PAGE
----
Tag Archives: Milind Soman

Movie Review: Chef (2017)

2.5 Stars (out of 4)

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The first half of Chef is delightful. The second half is repetitive, with remarkably low stakes for the main character.

Writer-director Raja Krishna Menon’s official adaptation of Jon Favreau’s 2014 film Chef relocates the story first to New York, and then to India. Roshan (Saif Ali Khan) is a lauded but temperamental chef working in a fancy restaurant in New York City who loses his job when he punches a dissatisfied customer. His coworker Vinnie (Sobhita Dhulipala) suggests that Roshan’s uninspired cooking of late might be reinvigorated by a trip to Kerala to visit his pre-teen son Ary (Svar Kamble) and his ex-wife Radha (Padmapriya) in the city of Kochi.

After many years away from his son, Roshan is delighted to find that Ary is as much of a foodie as Roshan was at the same age. He takes the boy up to Delhi for a tour of his childhood haunts in his neighborhood of Chandni Chowk, including an uncomfortable reunion with his own estranged father (Ram Gopal Bajaj), who disapproves of Roshan’s career choice.

Back in Kochi, Radha enlists her rich, handsome boyfriend Biju (Milind Soman) to make Roshan an offer designed to keep him in India: a ramshackle double-decker bus to refurbish into a food truck. Roshan gets over his initial insult, seeing instead an opportunity to work on the project with Ary and strenghten their relationship. Still, Roshan longs to restore his reputation and reap the financial rewards of a triumphant return to New York.

As one would hope from a movie so titled, there is a lot of tantalizing food on display in Chef. A mouth-watering sequence in which Roshan cooks tomato chutney is alone worth the price of admission. It’s part of a strong first half which takes its time introducing the characters and their relationships, leaving enough room for the camera to linger on some gorgeous grub.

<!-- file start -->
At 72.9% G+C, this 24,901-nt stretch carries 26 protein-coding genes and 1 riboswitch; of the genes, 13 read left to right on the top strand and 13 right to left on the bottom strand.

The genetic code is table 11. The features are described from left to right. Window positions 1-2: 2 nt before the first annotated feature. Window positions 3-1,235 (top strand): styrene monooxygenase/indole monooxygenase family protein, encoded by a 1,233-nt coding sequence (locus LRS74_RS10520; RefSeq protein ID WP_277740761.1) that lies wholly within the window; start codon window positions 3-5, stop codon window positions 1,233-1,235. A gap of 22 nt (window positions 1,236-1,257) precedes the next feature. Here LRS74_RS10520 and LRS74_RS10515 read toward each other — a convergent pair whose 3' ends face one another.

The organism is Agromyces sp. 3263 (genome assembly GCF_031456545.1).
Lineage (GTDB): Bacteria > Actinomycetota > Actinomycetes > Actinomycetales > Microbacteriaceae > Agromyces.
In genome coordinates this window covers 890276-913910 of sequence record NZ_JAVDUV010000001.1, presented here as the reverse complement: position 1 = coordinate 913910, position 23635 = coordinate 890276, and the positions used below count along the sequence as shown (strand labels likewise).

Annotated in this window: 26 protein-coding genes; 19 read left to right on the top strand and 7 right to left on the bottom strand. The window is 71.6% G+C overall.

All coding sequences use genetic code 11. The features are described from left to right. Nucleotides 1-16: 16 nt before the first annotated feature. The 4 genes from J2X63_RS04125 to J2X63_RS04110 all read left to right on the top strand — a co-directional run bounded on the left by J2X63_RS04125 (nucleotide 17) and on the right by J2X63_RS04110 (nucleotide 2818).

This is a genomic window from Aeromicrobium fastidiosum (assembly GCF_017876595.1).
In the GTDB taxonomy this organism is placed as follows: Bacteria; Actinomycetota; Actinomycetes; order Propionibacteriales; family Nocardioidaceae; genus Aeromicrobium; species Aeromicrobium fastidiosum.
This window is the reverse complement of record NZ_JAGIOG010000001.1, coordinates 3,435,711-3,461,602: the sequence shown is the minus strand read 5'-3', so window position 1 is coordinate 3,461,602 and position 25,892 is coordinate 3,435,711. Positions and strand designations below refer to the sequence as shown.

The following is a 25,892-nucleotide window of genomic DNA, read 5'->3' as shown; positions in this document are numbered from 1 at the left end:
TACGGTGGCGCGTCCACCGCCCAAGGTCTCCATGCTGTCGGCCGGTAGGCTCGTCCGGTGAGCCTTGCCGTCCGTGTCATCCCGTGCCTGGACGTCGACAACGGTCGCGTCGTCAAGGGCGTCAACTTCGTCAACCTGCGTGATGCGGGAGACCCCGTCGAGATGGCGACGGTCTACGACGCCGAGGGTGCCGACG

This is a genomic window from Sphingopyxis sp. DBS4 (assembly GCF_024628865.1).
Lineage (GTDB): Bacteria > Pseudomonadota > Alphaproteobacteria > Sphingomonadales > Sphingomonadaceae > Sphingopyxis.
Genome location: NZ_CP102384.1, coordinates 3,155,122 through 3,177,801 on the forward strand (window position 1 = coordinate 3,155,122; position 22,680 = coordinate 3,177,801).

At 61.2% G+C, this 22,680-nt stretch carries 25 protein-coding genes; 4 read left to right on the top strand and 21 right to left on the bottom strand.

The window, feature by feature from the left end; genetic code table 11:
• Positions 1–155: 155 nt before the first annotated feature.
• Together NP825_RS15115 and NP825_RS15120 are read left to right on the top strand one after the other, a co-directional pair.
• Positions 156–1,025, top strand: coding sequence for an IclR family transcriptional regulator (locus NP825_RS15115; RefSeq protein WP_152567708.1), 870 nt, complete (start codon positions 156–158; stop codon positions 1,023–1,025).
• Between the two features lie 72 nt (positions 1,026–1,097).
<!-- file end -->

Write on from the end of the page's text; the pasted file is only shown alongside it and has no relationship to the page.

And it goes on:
There’s a moment where it seems as though Chef is going to delve into anti-capitalism, with friends of Radha’s mentioning Che Guevara and Vinnie referring to Roshan’s New York loft as a “middle-class trap.” But after that, the importance of money in Roshan’s life seems more a matter of convenience. It’s very important when he needs to give Ary an excuse for why he must return to New York, less so when Roshan explains to Ary the work ethic he learned as a poor apprentice cook in Delhi. Money is readily available for the duo’s impromptu Delhi trip or to dress up the food truck to the nines.

In Chef’s second half, the action slows down and scenes repeat themselves. It becomes increasingly clear that Roshan isn’t going to face any real consequences for his previously neglectful behavior (or for his desire to once again physically distance himself from his son). Radha and Ary are only ever annoyed with Roshan for a few minutes, forgiving him as soon as he whips up something tasty by way of apology.

Roshan himself is in constant need of validation, whether he’s seeking praise for his cooking or showing off one of the many other skills he’s mastered, from dancing to guitar playing. It’s presumably borne out of his own truncated childhood, having run away from home at fifteen to escape his father’s enmity. Still, it’s odd that no one is willing to even challenge Roshan’s attention-seeking behavior, let alone demand that he behave like a grownup and get over himself.